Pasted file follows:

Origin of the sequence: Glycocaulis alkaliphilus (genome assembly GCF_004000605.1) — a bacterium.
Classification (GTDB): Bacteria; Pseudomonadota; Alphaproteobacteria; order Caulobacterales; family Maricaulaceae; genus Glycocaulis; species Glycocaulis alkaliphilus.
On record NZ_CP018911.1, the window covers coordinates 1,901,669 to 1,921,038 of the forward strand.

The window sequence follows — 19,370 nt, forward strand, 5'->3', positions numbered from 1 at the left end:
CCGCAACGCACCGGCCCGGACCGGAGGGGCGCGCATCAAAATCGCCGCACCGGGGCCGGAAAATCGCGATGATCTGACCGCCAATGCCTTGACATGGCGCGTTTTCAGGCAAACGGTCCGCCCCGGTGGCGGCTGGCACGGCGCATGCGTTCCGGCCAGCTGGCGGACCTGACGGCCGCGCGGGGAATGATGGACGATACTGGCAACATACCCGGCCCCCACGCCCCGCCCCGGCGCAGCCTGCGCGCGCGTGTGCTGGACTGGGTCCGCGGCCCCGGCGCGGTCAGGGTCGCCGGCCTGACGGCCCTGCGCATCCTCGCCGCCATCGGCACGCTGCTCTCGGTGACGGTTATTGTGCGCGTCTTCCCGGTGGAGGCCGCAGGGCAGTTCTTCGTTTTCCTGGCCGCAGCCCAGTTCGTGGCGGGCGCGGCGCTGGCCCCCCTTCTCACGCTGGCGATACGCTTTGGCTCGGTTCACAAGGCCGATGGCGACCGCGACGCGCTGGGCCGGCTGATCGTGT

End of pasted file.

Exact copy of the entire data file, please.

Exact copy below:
Origin of the sequence: Glycocaulis alkaliphilus (genome assembly GCF_004000605.1) — a bacterium.
Classification (GTDB): Bacteria; Pseudomonadota; Alphaproteobacteria; order Caulobacterales; family Maricaulaceae; genus Glycocaulis; species Glycocaulis alkaliphilus.
On record NZ_CP018911.1, the window covers coordinates 1,901,669 to 1,921,038 of the forward strand.

The window sequence follows — 19,370 nt, forward strand, 5'->3', positions numbered from 1 at the left end:
CCGCAACGCACCGGCCCGGACCGGAGGGGCGCGCATCAAAATCGCCGCACCGGGGCCGGAAAATCGCGATGATCTGACCGCCAATGCCTTGACATGGCGCGTTTTCAGGCAAACGGTCCGCCCCGGTGGCGGCTGGCACGGCGCATGCGTTCCGGCCAGCTGGCGGACCTGACGGCCGCGCGGGGAATGATGGACGATACTGGCAACATACCCGGCCCCCACGCCCCGCCCCGGCGCAGCCTGCGCGCGCGTGTGCTGGACTGGGTCCGCGGCCCCGGCGCGGTCAGGGTCGCCGGCCTGACGGCCCTGCGCATCCTCGCCGCCATCGGCACGCTGCTCTCGGTGACGGTTATTGTGCGCGTCTTCCCGGTGGAGGCCGCAGGGCAGTTCTTCGTTTTCCTGGCCGCAGCCCAGTTCGTGGCGGGCGCGGCGCTGGCCCCCCTTCTCACGCTGGCGATACGCTTTGGCTCGGTTCACAAGGCCGATGGCGACCGCGACGCGCTGGGCCGGCTGATCGTGT